You know, I think the lawsuit that John and the—Barry, as a member of the Southeast Louisiana Flood Protection Authority, that member, that board, filed is extremely important in terms of bringing these companies to account for the damage that they’ve done. Mossville residents have resolved to do something similar, which is bringing our government, the U.S. government, to account for setting up an environmental permitting system that violates their basic human rights to life, to health, to freedom from racial equality. And what they’ve learned and what we’ve learned as the—representing them in this litigation, is that we can bring our government to account for human rights violations. And this is a case that’s currently pending with the Inter-American Commission on Human Rights. It’s a judicial authority that has jurisdiction over our government for human rights abuses. And they found that the—what we’ve shown taking place in Mossville, which is similar to communities all across the country, where permitting laws disregard basic rights to health, where people are daily exposed to toxic chemicals, that these kinds of laws warrant a review by the Inter-American Commission to make a determination as to what our government should be doing to protect human rights. And right now we’ve got an entire body of laws, a system of laws, for protecting our environment that disregards basic human rights.
AMY GOODMAN: Can you talk about the issue of the environment and race, the issue of environmental justice?
MONIQUE HARDEN: Well, sure. What we find across the United States is that what’s going on in Mossville is part of a large pattern, a national pattern, that has found that some 79 percent of neighborhoods that are predominately African American are also the places where high levels of toxic pollution, dangerous levels of pollution, are released. And this is according to EPA’s own studies, the Environmental Protection Agency’s. Other studies by both governmental and non-governmental organizations show that when it comes to people of color, indigenous peoples, African Americans, Latinos, Asian Americans, Pacific Islanders, where they are predominate in a particular residential community, you will also find toxic hazardous waste facilities and petrochemical operations going on there.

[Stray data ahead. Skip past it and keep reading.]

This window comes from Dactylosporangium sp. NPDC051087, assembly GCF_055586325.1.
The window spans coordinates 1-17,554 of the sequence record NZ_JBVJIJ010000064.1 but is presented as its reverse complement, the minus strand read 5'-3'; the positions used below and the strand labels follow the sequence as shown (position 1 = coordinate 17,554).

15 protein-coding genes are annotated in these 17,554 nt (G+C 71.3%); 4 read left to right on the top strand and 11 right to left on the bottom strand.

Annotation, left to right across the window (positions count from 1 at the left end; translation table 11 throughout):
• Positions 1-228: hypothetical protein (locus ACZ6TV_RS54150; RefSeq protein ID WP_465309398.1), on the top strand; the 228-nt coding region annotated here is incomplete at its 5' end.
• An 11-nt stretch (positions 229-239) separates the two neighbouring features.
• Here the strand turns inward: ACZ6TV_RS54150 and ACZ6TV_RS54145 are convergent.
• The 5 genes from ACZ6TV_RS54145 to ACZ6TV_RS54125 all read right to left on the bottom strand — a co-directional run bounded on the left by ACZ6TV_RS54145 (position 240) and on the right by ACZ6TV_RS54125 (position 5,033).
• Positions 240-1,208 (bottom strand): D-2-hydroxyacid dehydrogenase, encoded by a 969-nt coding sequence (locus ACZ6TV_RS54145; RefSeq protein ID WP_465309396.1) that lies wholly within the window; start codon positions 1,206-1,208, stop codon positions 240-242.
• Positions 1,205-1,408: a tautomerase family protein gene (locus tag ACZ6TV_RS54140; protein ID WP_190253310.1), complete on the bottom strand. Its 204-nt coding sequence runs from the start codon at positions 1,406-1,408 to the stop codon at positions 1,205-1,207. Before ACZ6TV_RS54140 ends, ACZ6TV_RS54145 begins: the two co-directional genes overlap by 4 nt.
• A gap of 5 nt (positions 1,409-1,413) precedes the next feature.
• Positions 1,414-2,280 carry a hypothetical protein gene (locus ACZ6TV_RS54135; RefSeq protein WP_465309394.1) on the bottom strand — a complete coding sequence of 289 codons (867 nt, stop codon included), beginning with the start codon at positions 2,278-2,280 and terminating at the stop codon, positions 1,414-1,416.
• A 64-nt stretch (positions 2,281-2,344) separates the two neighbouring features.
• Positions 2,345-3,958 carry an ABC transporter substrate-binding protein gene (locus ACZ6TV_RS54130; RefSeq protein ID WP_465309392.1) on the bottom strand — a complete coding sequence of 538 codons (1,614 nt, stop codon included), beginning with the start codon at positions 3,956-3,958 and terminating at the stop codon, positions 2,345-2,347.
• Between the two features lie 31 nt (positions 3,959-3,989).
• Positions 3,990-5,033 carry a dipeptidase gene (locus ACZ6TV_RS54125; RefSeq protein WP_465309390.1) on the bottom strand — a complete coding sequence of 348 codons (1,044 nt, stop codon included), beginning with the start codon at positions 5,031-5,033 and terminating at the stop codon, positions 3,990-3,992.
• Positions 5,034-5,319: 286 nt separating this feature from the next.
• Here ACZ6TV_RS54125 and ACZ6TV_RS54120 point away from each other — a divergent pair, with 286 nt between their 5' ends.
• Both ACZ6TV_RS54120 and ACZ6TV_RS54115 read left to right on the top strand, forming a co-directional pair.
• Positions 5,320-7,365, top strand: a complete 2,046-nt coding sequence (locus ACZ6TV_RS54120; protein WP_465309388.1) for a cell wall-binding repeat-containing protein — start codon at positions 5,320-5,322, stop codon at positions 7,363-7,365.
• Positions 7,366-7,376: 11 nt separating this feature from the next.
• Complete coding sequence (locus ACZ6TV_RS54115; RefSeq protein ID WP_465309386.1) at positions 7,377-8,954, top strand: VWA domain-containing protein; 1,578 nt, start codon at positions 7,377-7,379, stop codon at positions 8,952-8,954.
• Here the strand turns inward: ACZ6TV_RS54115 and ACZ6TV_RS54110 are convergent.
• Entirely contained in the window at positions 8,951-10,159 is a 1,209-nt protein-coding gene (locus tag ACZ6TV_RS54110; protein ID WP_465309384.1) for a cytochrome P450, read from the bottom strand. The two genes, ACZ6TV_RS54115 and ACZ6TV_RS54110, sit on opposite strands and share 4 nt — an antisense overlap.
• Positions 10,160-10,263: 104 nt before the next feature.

AMY GOODMAN: Mossville named for an ex-slave who founded this community.
MONIQUE HARDEN: That’s right. That’s right. Last name Moss, and the Moss family members of the descendants are still there. Mossville is a really interesting community, because it’s not like a place where people move after five or 10 years. This is a community that has been there, of descendants that have lived there—families who have been there for generations. And so, people who live in Mossville can count back to their founding settlers. The president of Mossville Environmental Action Now, whose name is Dorothy Felix, she talks about being a young child as her father and uncles cut the roads in the area to access the place where they would build the homes, and then, from there, to build the piping and the infrastructure and go on from there. And so, each family has that memory of what it took to settle this place and have a sense of the community that they have, that real value—for the historic value, and also pain over what it has become with the pollution and the industrialization that’s taken place all around them.
AMY GOODMAN: We’re going to have to leave it there, as we head back to New York, but we certainly will not continue—will not stop continuing the story. I want to thank you, Monique Harden—
MONIQUE HARDEN: Thank you.
AMY GOODMAN: —co-director of Advocates for Environmental Human Rights here in New Orleans. And thanks to John Barry, vice president of the Southeast Louisiana Flood Protection Authority–East, author of Rising Tide, lost his bid for renomination Monday because he has led a lawsuit against the oil and gas companies, against 97 of them. Special thanks to SouthWings and the Gulf Restoration [Network], who took Democracy Now!'s Sam Alcoff on an aerial tour of the Gulf. To see that video, you can go to democracynow.org. Also, special thanks to the local crew here in New Orleans public television: Ana Maria Beck and Tom O'Connor, Marina Colorado and Kenny Juneau and Chad Dosher and Donovan Joseph.